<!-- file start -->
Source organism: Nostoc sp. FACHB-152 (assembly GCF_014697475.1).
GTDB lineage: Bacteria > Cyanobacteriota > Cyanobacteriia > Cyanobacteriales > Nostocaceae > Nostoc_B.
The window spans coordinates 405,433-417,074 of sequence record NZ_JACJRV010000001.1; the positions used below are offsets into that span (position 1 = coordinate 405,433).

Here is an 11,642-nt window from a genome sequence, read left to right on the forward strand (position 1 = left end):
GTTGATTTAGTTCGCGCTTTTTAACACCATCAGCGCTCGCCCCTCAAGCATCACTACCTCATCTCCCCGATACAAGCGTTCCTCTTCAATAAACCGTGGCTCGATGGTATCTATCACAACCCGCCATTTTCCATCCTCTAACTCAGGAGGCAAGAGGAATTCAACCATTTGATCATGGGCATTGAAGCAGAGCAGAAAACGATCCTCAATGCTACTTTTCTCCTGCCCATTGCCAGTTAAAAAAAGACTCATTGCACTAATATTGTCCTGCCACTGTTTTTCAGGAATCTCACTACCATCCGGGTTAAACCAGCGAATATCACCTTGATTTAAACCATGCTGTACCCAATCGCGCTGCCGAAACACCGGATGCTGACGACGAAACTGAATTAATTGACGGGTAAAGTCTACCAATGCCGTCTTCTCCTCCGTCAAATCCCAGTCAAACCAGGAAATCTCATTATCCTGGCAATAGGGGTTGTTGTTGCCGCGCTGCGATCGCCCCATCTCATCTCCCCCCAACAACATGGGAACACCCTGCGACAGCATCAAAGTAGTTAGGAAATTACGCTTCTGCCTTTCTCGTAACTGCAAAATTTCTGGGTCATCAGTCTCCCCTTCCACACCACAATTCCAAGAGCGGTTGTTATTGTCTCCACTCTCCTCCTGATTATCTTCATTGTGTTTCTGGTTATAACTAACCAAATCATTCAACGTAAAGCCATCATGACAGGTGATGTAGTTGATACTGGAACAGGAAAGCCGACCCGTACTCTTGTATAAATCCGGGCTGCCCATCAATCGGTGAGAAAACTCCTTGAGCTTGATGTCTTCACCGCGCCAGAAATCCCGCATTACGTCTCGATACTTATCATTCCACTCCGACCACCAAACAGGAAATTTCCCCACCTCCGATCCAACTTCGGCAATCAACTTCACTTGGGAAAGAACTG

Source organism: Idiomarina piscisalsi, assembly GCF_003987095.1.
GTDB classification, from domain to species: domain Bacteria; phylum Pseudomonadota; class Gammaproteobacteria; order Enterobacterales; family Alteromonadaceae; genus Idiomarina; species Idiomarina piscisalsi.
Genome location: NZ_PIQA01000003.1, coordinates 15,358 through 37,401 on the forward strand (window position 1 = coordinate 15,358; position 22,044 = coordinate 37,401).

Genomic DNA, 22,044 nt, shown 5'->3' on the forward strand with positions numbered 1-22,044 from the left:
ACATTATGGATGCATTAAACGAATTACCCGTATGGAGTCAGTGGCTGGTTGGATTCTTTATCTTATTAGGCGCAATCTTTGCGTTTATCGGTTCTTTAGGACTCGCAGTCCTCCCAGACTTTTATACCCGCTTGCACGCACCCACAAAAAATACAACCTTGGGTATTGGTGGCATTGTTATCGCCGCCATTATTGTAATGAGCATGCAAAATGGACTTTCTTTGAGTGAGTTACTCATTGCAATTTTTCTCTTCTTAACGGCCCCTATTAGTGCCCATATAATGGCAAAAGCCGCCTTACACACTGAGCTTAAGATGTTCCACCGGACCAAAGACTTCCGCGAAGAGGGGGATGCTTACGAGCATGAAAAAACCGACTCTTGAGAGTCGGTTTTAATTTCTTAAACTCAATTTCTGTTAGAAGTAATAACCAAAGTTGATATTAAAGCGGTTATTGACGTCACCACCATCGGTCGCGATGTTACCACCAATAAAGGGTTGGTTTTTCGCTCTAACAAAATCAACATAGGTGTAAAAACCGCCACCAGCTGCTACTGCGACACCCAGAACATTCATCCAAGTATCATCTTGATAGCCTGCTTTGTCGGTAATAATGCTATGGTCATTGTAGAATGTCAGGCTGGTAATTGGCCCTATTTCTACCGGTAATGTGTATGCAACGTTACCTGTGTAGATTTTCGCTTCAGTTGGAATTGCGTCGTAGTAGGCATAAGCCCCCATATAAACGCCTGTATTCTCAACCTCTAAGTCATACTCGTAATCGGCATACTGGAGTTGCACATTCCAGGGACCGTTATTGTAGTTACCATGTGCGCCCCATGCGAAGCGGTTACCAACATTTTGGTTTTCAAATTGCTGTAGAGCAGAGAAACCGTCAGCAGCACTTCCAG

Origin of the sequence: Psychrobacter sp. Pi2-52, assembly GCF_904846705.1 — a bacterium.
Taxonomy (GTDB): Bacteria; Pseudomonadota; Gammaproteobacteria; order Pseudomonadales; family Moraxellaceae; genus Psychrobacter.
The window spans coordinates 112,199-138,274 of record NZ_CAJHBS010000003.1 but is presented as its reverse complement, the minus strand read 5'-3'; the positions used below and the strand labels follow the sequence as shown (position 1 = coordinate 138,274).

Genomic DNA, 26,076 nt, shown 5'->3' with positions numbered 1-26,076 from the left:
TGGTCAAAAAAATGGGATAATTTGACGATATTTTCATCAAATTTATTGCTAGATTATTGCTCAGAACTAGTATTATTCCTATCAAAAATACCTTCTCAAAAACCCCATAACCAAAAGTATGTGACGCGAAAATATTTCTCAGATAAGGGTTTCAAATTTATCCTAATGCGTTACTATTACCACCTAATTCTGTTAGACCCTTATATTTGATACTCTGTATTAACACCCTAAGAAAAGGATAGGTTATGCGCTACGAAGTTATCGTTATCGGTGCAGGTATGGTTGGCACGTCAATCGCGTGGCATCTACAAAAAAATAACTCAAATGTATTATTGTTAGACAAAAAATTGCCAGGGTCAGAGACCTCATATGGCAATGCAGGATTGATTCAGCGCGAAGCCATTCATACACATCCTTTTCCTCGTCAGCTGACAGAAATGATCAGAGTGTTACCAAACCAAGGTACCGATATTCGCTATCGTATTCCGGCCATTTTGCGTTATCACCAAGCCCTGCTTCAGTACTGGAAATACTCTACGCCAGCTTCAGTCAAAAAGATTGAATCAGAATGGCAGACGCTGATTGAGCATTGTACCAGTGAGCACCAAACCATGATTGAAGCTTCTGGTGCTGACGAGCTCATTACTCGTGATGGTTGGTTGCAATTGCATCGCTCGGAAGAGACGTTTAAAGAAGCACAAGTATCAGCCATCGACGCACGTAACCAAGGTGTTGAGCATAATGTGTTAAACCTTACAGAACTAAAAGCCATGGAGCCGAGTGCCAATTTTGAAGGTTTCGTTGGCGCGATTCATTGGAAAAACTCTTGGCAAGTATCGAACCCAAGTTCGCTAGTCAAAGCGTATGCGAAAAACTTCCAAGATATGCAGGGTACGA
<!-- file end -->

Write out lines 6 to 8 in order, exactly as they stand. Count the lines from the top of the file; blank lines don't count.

Source organism: Idiomarina piscisalsi, assembly GCF_003987095.1.
GTDB classification, from domain to species: domain Bacteria; phylum Pseudomonadota; class Gammaproteobacteria; order Enterobacterales; family Alteromonadaceae; genus Idiomarina; species Idiomarina piscisalsi.
Genome location: NZ_PIQA01000003.1, coordinates 15,358 through 37,401 on the forward strand (window position 1 = coordinate 15,358; position 22,044 = coordinate 37,401).